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A Year Around The World

They Don’t Play Hockey on Aitutaki (at least as far as I know).

COOK ISLANDS | Monday, 12 January 2015 | Views [606]

I’m a fairly assiduous travel researcher. Prior to a trip, I digest guidebooks, read Trip Advisor reviews and Google images of the destination. As people I’ve travelled with would tell you, part of the reason I do this is that I’m a bit of a travel control freak. I want to know what I’ll be doing and seeing before I go. I’ve never felt comfortable with just just winging it. I’m too afraid that I’ll miss something. Yet, despite my best efforts, the vision of a place I develop through research very seldom matches the reality of a place. Destinations are almost always different than I expected. Sometimes they are far better, sometimes they are far worse, but they almost never match my preconceptions.  


I’m happy to report that Aitutaki is an exception to this rule. When I researched Aitutaki, I developed a notion in my mind of an unspoiled island of swaying coconut trees, deserted beaches and a mind blowing blue lagoon. A dot of pristine beauty in an unending sea. An uncommercialized island haven, where the pace is slow, safe and relaxing.  Aitutaki is exactly that. 


Just a 45 minute prop plane flight from Rarotonga (right next door by Pacific Ocean standards), Aitutaki is like Raro’s younger, prettier (albeit less refined) little sister. Aitutaki’s massive lagoon, fringed with a dozen sandy islands is the envy of this part of the Pacific. We spent the better part of a day exploring the lagoon and its mini-islands via small boat, a real highlight of the trip thus far.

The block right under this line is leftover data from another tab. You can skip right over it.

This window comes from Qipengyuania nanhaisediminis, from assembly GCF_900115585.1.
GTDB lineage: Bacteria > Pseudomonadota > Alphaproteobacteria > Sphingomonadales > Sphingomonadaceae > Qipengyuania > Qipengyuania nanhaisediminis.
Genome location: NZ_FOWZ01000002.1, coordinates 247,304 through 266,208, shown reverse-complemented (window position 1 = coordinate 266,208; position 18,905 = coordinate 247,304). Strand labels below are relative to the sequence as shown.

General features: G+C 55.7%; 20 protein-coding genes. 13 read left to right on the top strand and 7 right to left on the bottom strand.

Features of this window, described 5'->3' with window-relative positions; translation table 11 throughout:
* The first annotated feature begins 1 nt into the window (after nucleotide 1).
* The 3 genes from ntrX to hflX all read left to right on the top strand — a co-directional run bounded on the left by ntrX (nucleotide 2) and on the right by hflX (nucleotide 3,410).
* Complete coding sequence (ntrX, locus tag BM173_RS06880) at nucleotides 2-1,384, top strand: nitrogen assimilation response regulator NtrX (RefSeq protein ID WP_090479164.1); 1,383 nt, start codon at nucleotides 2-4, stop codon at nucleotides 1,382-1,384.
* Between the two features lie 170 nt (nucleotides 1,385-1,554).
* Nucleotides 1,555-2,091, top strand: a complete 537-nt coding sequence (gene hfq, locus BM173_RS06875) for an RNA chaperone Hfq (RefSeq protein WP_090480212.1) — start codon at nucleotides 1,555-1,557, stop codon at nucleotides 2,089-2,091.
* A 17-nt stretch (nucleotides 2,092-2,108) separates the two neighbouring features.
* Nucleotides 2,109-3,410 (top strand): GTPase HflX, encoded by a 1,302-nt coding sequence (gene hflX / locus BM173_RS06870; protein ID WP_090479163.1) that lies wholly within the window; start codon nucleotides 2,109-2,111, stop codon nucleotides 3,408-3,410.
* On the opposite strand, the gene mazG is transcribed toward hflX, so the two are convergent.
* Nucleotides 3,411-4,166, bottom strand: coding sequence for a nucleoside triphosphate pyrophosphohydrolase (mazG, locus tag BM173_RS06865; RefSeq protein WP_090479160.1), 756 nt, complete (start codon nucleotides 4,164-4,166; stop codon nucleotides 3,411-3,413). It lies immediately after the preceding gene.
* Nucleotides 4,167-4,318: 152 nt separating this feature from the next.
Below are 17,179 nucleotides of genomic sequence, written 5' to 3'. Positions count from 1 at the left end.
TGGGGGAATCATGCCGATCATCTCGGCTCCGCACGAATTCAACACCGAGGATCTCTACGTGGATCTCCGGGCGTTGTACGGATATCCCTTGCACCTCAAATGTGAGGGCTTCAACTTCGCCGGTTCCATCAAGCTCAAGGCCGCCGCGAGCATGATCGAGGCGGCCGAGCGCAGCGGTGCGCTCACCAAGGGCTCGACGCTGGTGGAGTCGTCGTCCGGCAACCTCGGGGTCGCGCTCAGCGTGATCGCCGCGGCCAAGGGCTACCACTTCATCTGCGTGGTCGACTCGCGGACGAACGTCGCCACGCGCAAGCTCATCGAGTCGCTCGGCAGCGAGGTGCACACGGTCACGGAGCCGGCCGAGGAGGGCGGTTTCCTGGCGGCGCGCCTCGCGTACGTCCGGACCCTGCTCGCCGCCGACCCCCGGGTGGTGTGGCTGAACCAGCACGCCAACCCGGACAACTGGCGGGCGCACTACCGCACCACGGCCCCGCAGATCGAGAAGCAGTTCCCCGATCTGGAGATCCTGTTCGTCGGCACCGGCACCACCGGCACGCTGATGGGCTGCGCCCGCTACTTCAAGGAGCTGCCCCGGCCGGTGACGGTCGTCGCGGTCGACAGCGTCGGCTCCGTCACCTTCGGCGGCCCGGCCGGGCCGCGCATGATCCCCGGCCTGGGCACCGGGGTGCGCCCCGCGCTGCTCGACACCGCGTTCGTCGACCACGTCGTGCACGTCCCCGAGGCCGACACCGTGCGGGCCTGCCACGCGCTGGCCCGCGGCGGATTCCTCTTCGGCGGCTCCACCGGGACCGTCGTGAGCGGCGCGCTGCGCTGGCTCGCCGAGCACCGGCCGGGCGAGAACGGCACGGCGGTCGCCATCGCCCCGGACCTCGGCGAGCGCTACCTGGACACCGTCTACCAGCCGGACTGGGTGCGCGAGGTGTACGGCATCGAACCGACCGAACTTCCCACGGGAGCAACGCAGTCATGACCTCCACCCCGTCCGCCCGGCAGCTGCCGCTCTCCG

Aitutaki has a population of roughy 1,800. That’s down about 600 people from the census taken about ten years ago. Residents apparently flee Aitutaki (and the rest of the Cooks)  for economic opportunities in New Zealand and Australia. Leaving paradise for jobs. It’s a tale told again and again in the developing world. It’s understandable but also sad.  


There are no big resorts in Aitutaki. No international franchises. No t-shirt shops. No night life to speak of. In fact, there are few shops to even buy groceries. Which is why I found myself biking several kilometers in the rain just to buy a bottle of hot sauce, only to drop and shatter it within seconds of getting it back to my hotel room. A small price to pay to visit a truly unspoiled place that matches your expectations.


One final note, I’ve gathered some decent photos in the Cooks, but the internet connection here is too slow to upload anything. Keep checking back to my photography website: www.billarmstrong.photography. I’ll get some images up when I have a (hopefully) faster internet connection in New Zealand.

Tags: aitutaki, beach, cooks, lagoon, travel, unspoiled


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